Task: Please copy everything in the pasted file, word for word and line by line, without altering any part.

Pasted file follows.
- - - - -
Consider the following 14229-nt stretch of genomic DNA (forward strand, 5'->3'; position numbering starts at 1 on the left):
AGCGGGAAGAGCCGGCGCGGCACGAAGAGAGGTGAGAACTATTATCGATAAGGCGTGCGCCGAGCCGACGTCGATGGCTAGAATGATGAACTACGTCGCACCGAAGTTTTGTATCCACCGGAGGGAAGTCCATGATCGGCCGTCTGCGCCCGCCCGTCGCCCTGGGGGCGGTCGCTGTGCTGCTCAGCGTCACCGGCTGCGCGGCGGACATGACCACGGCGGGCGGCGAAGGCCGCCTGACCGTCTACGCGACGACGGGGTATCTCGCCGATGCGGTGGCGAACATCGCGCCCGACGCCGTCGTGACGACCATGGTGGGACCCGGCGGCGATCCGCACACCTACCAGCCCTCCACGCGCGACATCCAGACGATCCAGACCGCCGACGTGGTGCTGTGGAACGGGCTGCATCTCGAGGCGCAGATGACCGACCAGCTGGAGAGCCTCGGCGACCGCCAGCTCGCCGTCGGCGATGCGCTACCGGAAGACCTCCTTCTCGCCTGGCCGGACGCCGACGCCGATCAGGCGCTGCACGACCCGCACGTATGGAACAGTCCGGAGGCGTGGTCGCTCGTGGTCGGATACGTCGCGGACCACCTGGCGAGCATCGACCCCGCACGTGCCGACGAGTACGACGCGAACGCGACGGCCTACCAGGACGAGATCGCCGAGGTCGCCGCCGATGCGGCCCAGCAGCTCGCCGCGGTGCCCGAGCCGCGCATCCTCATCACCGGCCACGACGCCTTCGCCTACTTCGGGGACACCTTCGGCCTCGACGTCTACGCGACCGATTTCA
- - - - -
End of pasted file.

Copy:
Consider the following 14229-nt stretch of genomic DNA (forward strand, 5'->3'; position numbering starts at 1 on the left):
AGCGGGAAGAGCCGGCGCGGCACGAAGAGAGGTGAGAACTATTATCGATAAGGCGTGCGCCGAGCCGACGTCGATGGCTAGAATGATGAACTACGTCGCACCGAAGTTTTGTATCCACCGGAGGGAAGTCCATGATCGGCCGTCTGCGCCCGCCCGTCGCCCTGGGGGCGGTCGCTGTGCTGCTCAGCGTCACCGGCTGCGCGGCGGACATGACCACGGCGGGCGGCGAAGGCCGCCTGACCGTCTACGCGACGACGGGGTATCTCGCCGATGCGGTGGCGAACATCGCGCCCGACGCCGTCGTGACGACCATGGTGGGACCCGGCGGCGATCCGCACACCTACCAGCCCTCCACGCGCGACATCCAGACGATCCAGACCGCCGACGTGGTGCTGTGGAACGGGCTGCATCTCGAGGCGCAGATGACCGACCAGCTGGAGAGCCTCGGCGACCGCCAGCTCGCCGTCGGCGATGCGCTACCGGAAGACCTCCTTCTCGCCTGGCCGGACGCCGACGCCGATCAGGCGCTGCACGACCCGCACGTATGGAACAGTCCGGAGGCGTGGTCGCTCGTGGTCGGATACGTCGCGGACCACCTGGCGAGCATCGACCCCGCACGTGCCGACGAGTACGACGCGAACGCGACGGCCTACCAGGACGAGATCGCCGAGGTCGCCGCCGATGCGGCCCAGCAGCTCGCCGCGGTGCCCGAGCCGCGCATCCTCATCACCGGCCACGACGCCTTCGCCTACTTCGGGGACACCTTCGGCCTCGACGTCTACGCGACCGATTTCA